The Souroullas Lab is studying the role of epigenetic mechanisms during cancer development, with a specific interest in hematopoietic/lymphoid malignancies and melanoma.
Epigenetic regulation is a very dynamic process which involves three main components: (1) Writers: These are proteins which catalyze the addition of chemical groups on the DNA or chromatin, (2) Readers: Proteins which recognize these chemical groups, interact with them, interpret them and transmit further downstream signals. (3) Erasers: Proteins that recognize these marks and catalyze their removal (Fig. 1). Under homeostatic conditions, these epigenetic mechanisms can directly regulate fundamental processes within the cell, such as DNA transcription, replication, repair, cell identity, growth and proliferation. These cellular processes are commonly implicated and deregulated in cancer. Furthermore, recent next generation sequencing studies have identified mutations in many epigenetic factors in multiple cancers, suggesting that epigenetics must play an important role during cancer development. The reversible nature of the activity of these proteins presents us with an incredible opportunity in translational medicine. Understanding the phenotypic and molecular consequences of epigenetic dysregulation during carcinogenesis remains a challenge, but it is critical in developing more effective therapeutic strategies.
Our lab is interested in exploring how epigenetic mechanisms and chromatin dynamics contribute towards the development of cancer (Fig. 2). Towards that end, we utilize genetically engineered mouse models in combination with molecular, biochemical, and pharmacological approaches. Overall, our goal, is to explore how epigenetic mechanisms interact under homeostatic conditions, how those interactions are perturbed in cancer, how they interact with other oncogenic/genetic events and how we can take advantage of this knowledge to design more effective therapeutic strategies.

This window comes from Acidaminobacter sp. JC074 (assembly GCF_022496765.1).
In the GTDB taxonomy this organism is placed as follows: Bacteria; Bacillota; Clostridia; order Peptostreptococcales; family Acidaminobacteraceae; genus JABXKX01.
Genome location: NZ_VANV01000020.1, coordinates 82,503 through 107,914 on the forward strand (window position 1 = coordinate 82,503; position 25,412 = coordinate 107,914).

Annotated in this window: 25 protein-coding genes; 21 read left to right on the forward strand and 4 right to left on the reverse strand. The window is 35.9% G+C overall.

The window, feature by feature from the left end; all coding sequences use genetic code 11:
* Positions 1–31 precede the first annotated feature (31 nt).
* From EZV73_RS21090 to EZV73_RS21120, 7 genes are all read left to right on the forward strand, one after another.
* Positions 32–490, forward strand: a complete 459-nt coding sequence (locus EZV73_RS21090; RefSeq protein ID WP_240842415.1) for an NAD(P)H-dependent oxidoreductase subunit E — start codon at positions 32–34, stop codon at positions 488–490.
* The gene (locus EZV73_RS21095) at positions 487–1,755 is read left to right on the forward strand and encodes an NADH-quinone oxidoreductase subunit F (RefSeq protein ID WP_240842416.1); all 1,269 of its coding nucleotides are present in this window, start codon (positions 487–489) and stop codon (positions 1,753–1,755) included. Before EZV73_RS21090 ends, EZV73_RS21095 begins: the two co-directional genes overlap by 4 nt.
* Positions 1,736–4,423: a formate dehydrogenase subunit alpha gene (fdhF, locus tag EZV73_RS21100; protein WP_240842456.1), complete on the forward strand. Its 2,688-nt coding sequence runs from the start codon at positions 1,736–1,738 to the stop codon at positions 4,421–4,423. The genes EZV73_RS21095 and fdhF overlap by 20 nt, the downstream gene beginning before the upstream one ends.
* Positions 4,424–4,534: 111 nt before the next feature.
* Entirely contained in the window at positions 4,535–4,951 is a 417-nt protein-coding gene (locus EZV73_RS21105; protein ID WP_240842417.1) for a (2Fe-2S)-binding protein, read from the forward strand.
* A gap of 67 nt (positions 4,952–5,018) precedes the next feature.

Current projects in the lab are focused on the suppressive chromatin mark H3K27me3, which is deposited by the PRC2 complex and its catalytic subunit, EZH2. We are specifically interested in the role of EZH2 Y641 mutations during the development of B cell lymphoma and melanoma because of the high incidence of these mutations in these two cancers. Ongoing projects in the lab include:
• Understand how mutations in EZH2 change the chromatin landscape and explore how these chromatin changes determine deposition and interpretation of other chromatin marks
• Investigation of the downstream effects of the neomorphic EZH2 Y641 mutations in B cell lymphoma and melanoma
• Understand the genetic and molecular interactions between mutations in EZH2 and other oncogenic events